Clones of iPSC were cultured on irradiated MEF (5 × 104 cells/cm2) in ESC culture medium that consisted of Knockout™ DMEM supplemented with 15 % Knockout™ serum replacement, 0.5 % penicillin/streptomycin, 0.1 mmol/L non-essential amino acids, 0.2 mmol/L l-glutamine, 0.1 mmol/L mercaptoethanol (Invitrogen, CA, USA), and 103 U ml−1 leukemia inhibitory factor (LIF; Millipore, CA, USA). The iPSC were characterized by alkaline phosphatase staining, immunocytochemistry , DNA methyltransferase activity assay, teratoma formation and karyotyping as described in Supplementary data.
In vitro cardiac differentiation of MiPS
MiPS (2 × 106 cells/10 ml medium) were grown in suspension for 3 days in high glucose DMEM containing 10 % FBS, 0.5 % penicillin/streptomycin, 0.1 mmol/L non-essential amino acids, and 0.1 mmol/L mercaptoethanol) . After 3 days in suspension, embryoid bodies (EBs) were plated on 0.1 % gelatin-coated tissue culture dishes (500–1,000 EBs/10 cm dish) and cultured for another 7–10 days. Spontaneously contracting regions were mechanically isolated and dissociated for cardiac specific markers, ultra-structure studies and miR expression profiling as described in Supplementary data.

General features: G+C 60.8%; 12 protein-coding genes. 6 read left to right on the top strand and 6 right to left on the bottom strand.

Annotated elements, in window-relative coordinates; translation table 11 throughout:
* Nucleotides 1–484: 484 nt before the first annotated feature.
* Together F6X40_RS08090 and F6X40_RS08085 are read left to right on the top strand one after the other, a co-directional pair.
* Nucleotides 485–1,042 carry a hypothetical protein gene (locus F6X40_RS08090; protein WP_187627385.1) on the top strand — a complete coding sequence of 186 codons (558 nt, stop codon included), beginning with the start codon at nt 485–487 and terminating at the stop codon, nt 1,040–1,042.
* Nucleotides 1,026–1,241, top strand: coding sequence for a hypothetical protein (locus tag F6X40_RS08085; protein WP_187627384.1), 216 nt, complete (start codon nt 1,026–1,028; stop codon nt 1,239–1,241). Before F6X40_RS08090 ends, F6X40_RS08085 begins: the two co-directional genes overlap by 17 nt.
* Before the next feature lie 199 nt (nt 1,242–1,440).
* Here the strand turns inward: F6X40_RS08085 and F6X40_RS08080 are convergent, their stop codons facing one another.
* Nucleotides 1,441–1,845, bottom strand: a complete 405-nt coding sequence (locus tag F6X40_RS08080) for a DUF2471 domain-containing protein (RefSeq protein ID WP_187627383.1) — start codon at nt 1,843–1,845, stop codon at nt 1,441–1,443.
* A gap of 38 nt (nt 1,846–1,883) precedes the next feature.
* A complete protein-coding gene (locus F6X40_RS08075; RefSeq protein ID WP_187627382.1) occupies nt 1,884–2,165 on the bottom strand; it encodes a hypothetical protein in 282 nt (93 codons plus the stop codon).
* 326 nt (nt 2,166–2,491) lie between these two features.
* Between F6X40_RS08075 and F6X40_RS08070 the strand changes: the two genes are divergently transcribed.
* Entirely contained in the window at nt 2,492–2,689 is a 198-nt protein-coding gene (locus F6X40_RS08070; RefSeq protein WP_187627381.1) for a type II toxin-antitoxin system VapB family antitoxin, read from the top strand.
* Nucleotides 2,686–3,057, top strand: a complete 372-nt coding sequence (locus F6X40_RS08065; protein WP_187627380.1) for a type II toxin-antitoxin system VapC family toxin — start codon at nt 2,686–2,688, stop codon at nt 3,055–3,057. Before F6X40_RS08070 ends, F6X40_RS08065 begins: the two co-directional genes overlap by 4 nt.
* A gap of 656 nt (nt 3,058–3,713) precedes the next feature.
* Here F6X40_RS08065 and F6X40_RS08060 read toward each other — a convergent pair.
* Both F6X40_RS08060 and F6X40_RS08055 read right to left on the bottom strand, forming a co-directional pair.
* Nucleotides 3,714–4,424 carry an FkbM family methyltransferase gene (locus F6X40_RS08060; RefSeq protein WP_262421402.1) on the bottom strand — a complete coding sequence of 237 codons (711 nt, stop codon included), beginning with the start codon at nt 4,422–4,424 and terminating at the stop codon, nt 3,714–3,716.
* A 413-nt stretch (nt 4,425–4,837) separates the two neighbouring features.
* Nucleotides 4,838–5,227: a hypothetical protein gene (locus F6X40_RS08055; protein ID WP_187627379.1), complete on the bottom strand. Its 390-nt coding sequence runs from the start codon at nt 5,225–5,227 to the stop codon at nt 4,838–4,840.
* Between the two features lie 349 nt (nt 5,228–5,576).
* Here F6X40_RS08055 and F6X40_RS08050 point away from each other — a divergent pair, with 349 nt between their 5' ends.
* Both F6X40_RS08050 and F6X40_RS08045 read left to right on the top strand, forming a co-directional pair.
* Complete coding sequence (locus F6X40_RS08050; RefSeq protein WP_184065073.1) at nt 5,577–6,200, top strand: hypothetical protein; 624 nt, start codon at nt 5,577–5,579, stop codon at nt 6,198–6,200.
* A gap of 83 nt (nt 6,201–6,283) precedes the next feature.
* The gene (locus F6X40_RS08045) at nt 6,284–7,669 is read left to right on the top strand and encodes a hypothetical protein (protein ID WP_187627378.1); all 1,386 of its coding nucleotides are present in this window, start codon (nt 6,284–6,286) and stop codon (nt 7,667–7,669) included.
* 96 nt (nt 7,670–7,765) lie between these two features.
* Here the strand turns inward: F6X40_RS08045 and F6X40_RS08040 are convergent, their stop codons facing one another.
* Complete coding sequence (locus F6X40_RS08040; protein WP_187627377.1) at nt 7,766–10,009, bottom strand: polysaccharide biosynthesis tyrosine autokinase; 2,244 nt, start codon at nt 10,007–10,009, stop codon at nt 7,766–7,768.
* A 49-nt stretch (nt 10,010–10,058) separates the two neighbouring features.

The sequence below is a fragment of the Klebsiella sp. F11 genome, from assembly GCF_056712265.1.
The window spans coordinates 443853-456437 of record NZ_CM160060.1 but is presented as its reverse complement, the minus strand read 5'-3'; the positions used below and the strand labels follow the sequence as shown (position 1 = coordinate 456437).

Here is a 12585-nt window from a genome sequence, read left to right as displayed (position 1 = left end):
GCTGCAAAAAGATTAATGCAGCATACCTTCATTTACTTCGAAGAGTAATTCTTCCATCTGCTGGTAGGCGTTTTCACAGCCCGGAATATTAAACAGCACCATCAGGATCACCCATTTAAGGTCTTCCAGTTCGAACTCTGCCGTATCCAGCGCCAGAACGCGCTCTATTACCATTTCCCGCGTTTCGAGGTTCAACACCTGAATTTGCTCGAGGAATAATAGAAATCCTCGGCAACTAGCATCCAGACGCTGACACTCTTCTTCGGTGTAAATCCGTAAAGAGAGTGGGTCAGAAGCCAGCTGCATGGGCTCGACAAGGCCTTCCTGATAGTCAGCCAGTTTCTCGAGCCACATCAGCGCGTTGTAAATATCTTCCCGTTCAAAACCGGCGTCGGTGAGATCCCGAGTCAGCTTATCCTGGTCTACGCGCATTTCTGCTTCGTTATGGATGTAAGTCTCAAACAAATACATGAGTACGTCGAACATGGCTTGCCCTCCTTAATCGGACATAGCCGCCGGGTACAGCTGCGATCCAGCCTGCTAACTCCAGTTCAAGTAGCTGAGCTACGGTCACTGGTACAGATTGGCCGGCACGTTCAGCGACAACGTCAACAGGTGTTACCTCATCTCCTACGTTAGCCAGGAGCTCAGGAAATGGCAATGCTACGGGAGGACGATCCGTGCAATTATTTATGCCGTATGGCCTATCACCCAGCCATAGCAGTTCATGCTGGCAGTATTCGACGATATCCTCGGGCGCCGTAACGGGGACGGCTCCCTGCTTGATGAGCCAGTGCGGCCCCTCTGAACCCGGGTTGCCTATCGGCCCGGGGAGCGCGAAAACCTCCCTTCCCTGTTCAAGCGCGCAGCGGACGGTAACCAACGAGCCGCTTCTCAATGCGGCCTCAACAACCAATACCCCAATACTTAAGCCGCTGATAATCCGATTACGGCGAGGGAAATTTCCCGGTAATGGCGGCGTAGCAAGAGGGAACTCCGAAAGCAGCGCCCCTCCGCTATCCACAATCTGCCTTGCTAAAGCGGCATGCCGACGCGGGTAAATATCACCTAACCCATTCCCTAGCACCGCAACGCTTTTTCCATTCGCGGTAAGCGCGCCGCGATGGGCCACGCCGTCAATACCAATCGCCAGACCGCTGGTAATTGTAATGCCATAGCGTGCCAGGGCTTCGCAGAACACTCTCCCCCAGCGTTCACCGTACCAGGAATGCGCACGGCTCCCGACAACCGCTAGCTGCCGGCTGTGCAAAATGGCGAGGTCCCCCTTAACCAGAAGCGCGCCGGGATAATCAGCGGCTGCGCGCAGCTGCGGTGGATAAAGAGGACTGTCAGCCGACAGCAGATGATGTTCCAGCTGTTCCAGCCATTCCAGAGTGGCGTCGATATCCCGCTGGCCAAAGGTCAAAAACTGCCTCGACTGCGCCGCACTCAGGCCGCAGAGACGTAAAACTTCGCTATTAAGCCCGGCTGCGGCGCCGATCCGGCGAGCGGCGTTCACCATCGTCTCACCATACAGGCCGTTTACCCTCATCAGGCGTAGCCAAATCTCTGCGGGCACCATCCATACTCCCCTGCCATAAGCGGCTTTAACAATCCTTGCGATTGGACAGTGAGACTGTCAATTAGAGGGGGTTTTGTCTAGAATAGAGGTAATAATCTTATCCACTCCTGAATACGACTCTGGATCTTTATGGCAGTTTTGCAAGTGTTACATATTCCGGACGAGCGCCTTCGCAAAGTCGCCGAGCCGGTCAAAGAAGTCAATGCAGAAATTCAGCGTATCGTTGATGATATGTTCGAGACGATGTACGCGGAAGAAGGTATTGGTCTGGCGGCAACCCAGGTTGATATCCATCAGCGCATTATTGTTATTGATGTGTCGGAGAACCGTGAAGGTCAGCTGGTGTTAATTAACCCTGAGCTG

In vitro studies of anoxia-induced angiogenic factors
Native MSC, MiPS, MiPS-CP, FiPS or MEF were serum-starved for overnight. Cells were treated with two 30 min cycles of anoxia with one 10 min re-oxygenation in between. Control cells for each group were maintained at normal oxygen levels. The cells were immediately harvested and analyzed by RT-PCR for fibroblast growth factor (FGF) and vascular endothelial growth factor (VEGF) expression.
Experimental animal model of coronary artery ligation and MiPS transplantation
An acute myocardial infarction model was developed in 8–12 week-old immunocompetent female C57BL/6 mice . Animals were anesthetized (Ketamine/Xylazine 0.05 ml intraperitoneally) and intubated. The heart was exposed by minimal left sided thoracotomy and coronary artery was permanently ligated. The animals were grouped to receive intramyocardial injections of 20 μl basal DMEM without cells (control), or 2 × 105 MSC (group-1), MiPS (group-2), MiPS-CP (group-3), FiPS (group-4), or MEF (group-5). The cells were labeled with red fluorescent Q-tracker®-625 (Invitrogen, CA, USA) to study the fate of the cells post-transplantation in the infarcted heart. Heart function was determined by transthoracic echocardiography (Supplementary data). The animals were harvested for histological studies at stipulated time-points.